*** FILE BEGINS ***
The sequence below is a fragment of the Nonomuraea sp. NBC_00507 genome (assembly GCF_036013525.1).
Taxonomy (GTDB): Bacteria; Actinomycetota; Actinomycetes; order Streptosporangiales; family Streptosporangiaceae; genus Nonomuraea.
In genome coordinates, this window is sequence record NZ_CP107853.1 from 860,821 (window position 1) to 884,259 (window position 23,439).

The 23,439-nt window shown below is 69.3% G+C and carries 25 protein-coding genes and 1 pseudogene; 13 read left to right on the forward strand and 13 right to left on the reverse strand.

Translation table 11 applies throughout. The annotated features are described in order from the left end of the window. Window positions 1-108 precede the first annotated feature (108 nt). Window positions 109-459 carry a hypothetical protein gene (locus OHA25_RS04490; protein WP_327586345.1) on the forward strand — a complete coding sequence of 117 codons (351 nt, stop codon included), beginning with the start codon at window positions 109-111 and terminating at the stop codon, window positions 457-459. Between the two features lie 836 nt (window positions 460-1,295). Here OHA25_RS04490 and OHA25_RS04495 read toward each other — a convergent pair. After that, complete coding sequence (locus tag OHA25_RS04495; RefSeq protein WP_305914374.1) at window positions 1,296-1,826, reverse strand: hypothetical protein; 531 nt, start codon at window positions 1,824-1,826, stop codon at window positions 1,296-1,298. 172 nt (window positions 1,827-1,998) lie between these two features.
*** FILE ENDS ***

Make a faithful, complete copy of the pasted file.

The sequence below is a fragment of the Nonomuraea sp. NBC_00507 genome (assembly GCF_036013525.1).
Taxonomy (GTDB): Bacteria; Actinomycetota; Actinomycetes; order Streptosporangiales; family Streptosporangiaceae; genus Nonomuraea.
In genome coordinates, this window is sequence record NZ_CP107853.1 from 860,821 (window position 1) to 884,259 (window position 23,439).

The 23,439-nt window shown below is 69.3% G+C and carries 25 protein-coding genes and 1 pseudogene; 13 read left to right on the forward strand and 13 right to left on the reverse strand.

Translation table 11 applies throughout. The annotated features are described in order from the left end of the window. Window positions 1-108 precede the first annotated feature (108 nt). Window positions 109-459 carry a hypothetical protein gene (locus OHA25_RS04490; protein WP_327586345.1) on the forward strand — a complete coding sequence of 117 codons (351 nt, stop codon included), beginning with the start codon at window positions 109-111 and terminating at the stop codon, window positions 457-459. Between the two features lie 836 nt (window positions 460-1,295). Here OHA25_RS04490 and OHA25_RS04495 read toward each other — a convergent pair. After that, complete coding sequence (locus tag OHA25_RS04495; RefSeq protein WP_305914374.1) at window positions 1,296-1,826, reverse strand: hypothetical protein; 531 nt, start codon at window positions 1,824-1,826, stop codon at window positions 1,296-1,298. 172 nt (window positions 1,827-1,998) lie between these two features.